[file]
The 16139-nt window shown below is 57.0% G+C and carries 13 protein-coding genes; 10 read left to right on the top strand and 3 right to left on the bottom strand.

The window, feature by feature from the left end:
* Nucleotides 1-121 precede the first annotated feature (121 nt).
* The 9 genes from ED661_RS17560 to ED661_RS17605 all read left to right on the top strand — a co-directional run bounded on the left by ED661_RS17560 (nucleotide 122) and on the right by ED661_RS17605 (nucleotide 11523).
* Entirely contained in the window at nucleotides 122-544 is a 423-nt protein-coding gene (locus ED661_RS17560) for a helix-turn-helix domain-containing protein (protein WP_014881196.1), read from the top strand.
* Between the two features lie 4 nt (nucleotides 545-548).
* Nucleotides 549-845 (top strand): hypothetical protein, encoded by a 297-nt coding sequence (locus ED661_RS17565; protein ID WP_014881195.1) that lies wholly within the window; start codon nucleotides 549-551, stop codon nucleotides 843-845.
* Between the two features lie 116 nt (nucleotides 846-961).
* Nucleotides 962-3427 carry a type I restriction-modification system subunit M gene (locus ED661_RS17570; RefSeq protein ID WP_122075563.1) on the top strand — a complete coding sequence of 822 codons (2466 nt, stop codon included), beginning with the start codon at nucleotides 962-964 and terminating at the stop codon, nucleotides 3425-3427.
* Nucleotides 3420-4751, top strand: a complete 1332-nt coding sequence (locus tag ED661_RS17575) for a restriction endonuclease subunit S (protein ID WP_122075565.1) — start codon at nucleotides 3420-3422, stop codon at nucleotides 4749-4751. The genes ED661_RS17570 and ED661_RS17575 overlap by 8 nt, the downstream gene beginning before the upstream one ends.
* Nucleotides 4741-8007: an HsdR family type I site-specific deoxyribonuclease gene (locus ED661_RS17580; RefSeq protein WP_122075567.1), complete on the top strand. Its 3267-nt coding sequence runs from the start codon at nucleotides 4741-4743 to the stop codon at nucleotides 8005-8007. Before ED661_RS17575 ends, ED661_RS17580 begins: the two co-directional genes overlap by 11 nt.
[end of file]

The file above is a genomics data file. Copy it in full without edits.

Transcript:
The 16139-nt window shown below is 57.0% G+C and carries 13 protein-coding genes; 10 read left to right on the top strand and 3 right to left on the bottom strand.

The window, feature by feature from the left end:
* Nucleotides 1-121 precede the first annotated feature (121 nt).
* The 9 genes from ED661_RS17560 to ED661_RS17605 all read left to right on the top strand — a co-directional run bounded on the left by ED661_RS17560 (nucleotide 122) and on the right by ED661_RS17605 (nucleotide 11523).
* Entirely contained in the window at nucleotides 122-544 is a 423-nt protein-coding gene (locus ED661_RS17560) for a helix-turn-helix domain-containing protein (protein WP_014881196.1), read from the top strand.
* Between the two features lie 4 nt (nucleotides 545-548).
* Nucleotides 549-845 (top strand): hypothetical protein, encoded by a 297-nt coding sequence (locus ED661_RS17565; protein ID WP_014881195.1) that lies wholly within the window; start codon nucleotides 549-551, stop codon nucleotides 843-845.
* Between the two features lie 116 nt (nucleotides 846-961).
* Nucleotides 962-3427 carry a type I restriction-modification system subunit M gene (locus ED661_RS17570; RefSeq protein ID WP_122075563.1) on the top strand — a complete coding sequence of 822 codons (2466 nt, stop codon included), beginning with the start codon at nucleotides 962-964 and terminating at the stop codon, nucleotides 3425-3427.
* Nucleotides 3420-4751, top strand: a complete 1332-nt coding sequence (locus tag ED661_RS17575) for a restriction endonuclease subunit S (protein ID WP_122075565.1) — start codon at nucleotides 3420-3422, stop codon at nucleotides 4749-4751. The genes ED661_RS17570 and ED661_RS17575 overlap by 8 nt, the downstream gene beginning before the upstream one ends.
* Nucleotides 4741-8007: an HsdR family type I site-specific deoxyribonuclease gene (locus ED661_RS17580; RefSeq protein WP_122075567.1), complete on the top strand. Its 3267-nt coding sequence runs from the start codon at nucleotides 4741-4743 to the stop codon at nucleotides 8005-8007. Before ED661_RS17575 ends, ED661_RS17580 begins: the two co-directional genes overlap by 11 nt.